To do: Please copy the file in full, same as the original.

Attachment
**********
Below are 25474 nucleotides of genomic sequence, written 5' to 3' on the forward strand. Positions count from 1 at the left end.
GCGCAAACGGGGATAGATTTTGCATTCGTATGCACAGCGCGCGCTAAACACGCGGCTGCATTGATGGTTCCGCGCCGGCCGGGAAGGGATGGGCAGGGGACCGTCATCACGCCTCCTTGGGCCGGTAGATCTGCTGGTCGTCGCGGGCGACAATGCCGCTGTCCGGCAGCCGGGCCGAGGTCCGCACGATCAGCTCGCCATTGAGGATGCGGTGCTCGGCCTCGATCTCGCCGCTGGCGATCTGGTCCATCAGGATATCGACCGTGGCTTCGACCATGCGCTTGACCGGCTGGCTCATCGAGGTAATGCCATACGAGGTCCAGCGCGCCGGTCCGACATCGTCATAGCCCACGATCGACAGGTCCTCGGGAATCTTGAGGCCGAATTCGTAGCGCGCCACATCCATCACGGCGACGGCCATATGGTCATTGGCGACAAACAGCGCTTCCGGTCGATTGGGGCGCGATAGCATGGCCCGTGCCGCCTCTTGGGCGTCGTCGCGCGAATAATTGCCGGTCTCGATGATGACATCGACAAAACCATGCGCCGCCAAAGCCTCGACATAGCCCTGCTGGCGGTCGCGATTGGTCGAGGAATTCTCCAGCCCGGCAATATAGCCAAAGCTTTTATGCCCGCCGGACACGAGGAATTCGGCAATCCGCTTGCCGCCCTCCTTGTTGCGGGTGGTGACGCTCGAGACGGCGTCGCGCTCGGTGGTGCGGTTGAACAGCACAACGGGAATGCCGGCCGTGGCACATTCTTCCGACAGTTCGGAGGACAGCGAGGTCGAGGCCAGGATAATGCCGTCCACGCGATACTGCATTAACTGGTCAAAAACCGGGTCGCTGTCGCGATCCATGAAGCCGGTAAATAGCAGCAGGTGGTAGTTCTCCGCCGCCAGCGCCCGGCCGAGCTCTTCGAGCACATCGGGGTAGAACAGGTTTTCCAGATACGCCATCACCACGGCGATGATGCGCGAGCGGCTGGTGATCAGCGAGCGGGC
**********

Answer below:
Below are 25474 nucleotides of genomic sequence, written 5' to 3' on the forward strand. Positions count from 1 at the left end.
GCGCAAACGGGGATAGATTTTGCATTCGTATGCACAGCGCGCGCTAAACACGCGGCTGCATTGATGGTTCCGCGCCGGCCGGGAAGGGATGGGCAGGGGACCGTCATCACGCCTCCTTGGGCCGGTAGATCTGCTGGTCGTCGCGGGCGACAATGCCGCTGTCCGGCAGCCGGGCCGAGGTCCGCACGATCAGCTCGCCATTGAGGATGCGGTGCTCGGCCTCGATCTCGCCGCTGGCGATCTGGTCCATCAGGATATCGACCGTGGCTTCGACCATGCGCTTGACCGGCTGGCTCATCGAGGTAATGCCATACGAGGTCCAGCGCGCCGGTCCGACATCGTCATAGCCCACGATCGACAGGTCCTCGGGAATCTTGAGGCCGAATTCGTAGCGCGCCACATCCATCACGGCGACGGCCATATGGTCATTGGCGACAAACAGCGCTTCCGGTCGATTGGGGCGCGATAGCATGGCCCGTGCCGCCTCTTGGGCGTCGTCGCGCGAATAATTGCCGGTCTCGATGATGACATCGACAAAACCATGCGCCGCCAAAGCCTCGACATAGCCCTGCTGGCGGTCGCGATTGGTCGAGGAATTCTCCAGCCCGGCAATATAGCCAAAGCTTTTATGCCCGCCGGACACGAGGAATTCGGCAATCCGCTTGCCGCCCTCCTTGTTGCGGGTGGTGACGCTCGAGACGGCGTCGCGCTCGGTGGTGCGGTTGAACAGCACAACGGGAATGCCGGCCGTGGCACATTCTTCCGACAGTTCGGAGGACAGCGAGGTCGAGGCCAGGATAATGCCGTCCACGCGATACTGCATTAACTGGTCAAAAACCGGGTCGCTGTCGCGATCCATGAAGCCGGTAAATAGCAGCAGGTGGTAGTTCTCCGCCGCCAGCGCCCGGCCGAGCTCTTCGAGCACATCGGGGTAGAACAGGTTTTCCAGATACGCCATCACCACGGCGATGATGCGCGAGCGGCTGGTGATCAGCGAGCGGGC